Modern Digital Student Safety Requires More Than Just Content Filtering

Schools should strive to implement a multi-layered approach that combines expansive online safety measures with comprehensive digital literacy education and parent engagement.
Published: May 14, 2024

The risks students face online have heightened over the past decade, increasing awareness in the education system around the importance of children’s safe, responsible, and healthy technology use.

Schools are beginning to recognize the need to address students’ digital safety and well-being holistically, beyond the core essential approaches – like web filtering – that are primarily preventative in design. As new digital risks emerge, it is clear that filtering alone is no longer enough to safeguard and support children’s online experiences in the long run. At the same time, overly restrictive methods such as cell phone bans, especially with older students, often fall short when it comes to addressing the broader spectrum of concerns students face online.

As children’s behaviors and relationships with technology evolve, schools and educators need to expand their strategies when crafting comprehensive approaches to student digital safety and well-being.

Challenges of Building Digital Safety and Well-being Initiatives

When we reference ‘digital well-being’ in the context of children, we are talking about a balanced use of technology that supports and enhances their emotional, social, and cognitive well-being and doesn’t diminish it or cause them harm.

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One of the key challenges for driving comprehensive digital safety and well-being initiatives in schools is that the issue has yet to be firmly established as a pressing problem. Many schools are dealing with more fundamental challenges like chronic absenteeism, the digital divide, and funding shortages – problems that tend to take priority over emerging issues like the impact of technology use on children’s academics, relationships, and mental health.

While school administrators recognize that unsupervised and unrestricted use of the internet can cause harm to their students, they often struggle to find the time and resources to implement robust solutions to this problem.

School officials often don’t know where to start. Unlike more familiar issues that educators and administrators have been dealing with for decades, digital safety and well-being encompass a broad new spectrum of concerns that touch upon students’ mental health, social-emotional development, and how they consume and comprehend digital content. Our adoption of technology has been rapid and society has only recently started to pay attention to children’s experiences in the virtual spaces they frequent. Research is just beginning to reveal the negative impact of excessive and/or unsafe technology use.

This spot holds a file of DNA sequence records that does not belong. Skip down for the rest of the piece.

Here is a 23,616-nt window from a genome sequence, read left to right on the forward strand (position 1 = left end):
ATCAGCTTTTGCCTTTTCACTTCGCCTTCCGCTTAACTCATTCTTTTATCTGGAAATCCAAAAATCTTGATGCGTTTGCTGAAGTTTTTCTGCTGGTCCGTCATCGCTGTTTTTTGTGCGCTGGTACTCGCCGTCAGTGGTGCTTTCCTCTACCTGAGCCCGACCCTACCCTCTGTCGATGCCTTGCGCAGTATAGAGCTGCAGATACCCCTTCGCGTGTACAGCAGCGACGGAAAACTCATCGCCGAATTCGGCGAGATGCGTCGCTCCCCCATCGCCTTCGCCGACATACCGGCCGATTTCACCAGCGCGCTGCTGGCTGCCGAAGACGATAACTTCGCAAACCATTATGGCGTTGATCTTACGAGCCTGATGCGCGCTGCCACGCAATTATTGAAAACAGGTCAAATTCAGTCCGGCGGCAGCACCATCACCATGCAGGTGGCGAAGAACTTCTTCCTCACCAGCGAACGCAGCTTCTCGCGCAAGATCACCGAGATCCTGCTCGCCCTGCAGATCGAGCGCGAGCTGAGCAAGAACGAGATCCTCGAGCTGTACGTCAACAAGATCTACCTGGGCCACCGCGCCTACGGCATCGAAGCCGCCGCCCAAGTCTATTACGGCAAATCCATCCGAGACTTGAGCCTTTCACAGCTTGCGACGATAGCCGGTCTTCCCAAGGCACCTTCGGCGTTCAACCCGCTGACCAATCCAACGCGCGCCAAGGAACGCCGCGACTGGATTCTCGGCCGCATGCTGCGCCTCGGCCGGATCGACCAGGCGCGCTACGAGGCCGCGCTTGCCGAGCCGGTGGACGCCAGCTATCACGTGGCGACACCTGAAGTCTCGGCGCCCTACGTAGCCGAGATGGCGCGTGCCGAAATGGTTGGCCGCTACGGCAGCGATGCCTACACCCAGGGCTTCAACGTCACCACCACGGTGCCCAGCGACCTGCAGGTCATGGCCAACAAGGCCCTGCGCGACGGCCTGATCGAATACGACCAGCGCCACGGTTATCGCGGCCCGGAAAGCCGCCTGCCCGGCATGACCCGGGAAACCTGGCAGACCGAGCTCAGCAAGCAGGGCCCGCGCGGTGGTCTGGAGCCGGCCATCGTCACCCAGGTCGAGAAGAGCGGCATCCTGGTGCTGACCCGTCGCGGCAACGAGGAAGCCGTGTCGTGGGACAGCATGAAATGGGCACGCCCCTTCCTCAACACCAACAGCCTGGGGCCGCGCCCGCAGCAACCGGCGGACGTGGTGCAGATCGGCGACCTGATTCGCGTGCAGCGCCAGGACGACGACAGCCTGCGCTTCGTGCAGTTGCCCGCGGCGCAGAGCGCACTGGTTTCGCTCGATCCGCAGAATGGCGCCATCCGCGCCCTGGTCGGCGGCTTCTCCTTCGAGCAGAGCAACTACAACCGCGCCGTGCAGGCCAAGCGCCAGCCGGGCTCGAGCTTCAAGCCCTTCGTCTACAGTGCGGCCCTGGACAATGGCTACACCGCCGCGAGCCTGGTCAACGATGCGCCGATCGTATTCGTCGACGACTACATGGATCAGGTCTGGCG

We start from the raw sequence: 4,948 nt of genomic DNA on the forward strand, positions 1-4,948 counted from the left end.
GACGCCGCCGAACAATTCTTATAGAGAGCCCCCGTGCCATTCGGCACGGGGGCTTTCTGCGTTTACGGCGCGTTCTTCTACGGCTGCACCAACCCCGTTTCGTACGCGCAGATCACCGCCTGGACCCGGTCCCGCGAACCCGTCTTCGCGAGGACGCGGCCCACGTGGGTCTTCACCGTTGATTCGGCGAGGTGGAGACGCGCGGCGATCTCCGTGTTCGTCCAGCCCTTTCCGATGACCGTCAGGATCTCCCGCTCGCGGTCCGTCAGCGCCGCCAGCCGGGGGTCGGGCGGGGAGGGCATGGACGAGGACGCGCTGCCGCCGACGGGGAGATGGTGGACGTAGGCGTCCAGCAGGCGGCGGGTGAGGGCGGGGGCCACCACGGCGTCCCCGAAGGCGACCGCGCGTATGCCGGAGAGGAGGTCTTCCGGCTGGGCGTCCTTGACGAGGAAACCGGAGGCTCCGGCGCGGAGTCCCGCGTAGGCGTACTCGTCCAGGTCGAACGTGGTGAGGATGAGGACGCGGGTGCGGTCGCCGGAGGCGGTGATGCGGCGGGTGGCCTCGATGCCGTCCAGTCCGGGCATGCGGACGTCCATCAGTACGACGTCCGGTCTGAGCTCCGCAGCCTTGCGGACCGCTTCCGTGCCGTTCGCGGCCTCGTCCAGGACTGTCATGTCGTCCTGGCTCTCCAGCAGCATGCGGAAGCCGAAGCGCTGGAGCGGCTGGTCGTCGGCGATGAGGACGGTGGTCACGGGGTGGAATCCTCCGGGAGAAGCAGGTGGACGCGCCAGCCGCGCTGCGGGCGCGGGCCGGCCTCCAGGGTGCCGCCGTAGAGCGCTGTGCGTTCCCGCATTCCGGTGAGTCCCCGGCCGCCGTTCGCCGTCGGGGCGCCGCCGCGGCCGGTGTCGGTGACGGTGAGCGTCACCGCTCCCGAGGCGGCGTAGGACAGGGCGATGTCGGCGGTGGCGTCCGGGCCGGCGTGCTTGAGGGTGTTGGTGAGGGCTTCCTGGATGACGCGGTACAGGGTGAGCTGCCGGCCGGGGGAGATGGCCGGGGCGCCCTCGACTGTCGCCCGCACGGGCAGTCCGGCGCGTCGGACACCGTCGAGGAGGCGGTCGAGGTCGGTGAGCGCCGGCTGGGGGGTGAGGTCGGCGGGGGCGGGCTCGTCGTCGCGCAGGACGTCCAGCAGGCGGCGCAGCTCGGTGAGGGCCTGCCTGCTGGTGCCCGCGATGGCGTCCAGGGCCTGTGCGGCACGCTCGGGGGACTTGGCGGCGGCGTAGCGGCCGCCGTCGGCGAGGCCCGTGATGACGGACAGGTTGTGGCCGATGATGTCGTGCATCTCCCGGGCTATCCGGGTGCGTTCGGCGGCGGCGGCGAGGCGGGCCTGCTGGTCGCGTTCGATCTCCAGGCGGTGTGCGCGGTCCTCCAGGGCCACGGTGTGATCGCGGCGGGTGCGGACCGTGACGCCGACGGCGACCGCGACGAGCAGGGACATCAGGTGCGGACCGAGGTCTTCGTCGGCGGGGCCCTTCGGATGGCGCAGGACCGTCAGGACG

Unlike other parts of the world — like Australia, where there is a designated authority (the eSafety Commissioner) to oversee online safety and well-being on a national level — we currently don’t have any one authority to do the same here in the United States. Even with helpful research and multiple advisories provided by the Offices of the Surgeon General and the CDC, it is difficult to make a sweeping concerted effort across schools without having a North Star to follow.

These factors, coupled with an overall lack of providers that offer holistic, expert-backed solutions, make it challenging for the educational system to acknowledge the problem and develop a cohesive strategy to combat it effectively.

Addressing the Broader Spectrum of Digital Safety and Well-being

Schools must move beyond traditional approaches to keep children safe online. While a robust web filter is a vital first step, filtering solutions alone cannot address the full range of risks and challenges students might face. Schools should strive to implement a more holistic, multi-layered approach that combines expansive online safety measures with comprehensive digital literacy education and parent engagement. This approach recognizes that protecting student safety and digital well-being is not just about mitigating the risks but also empowering children to develop the skills and resilience needed to thrive in the modern digital age. It also recognizes that to shape responsible, literate, and healthy technology users (and creators) for the future, our interventions must be applied consistently and over the long term.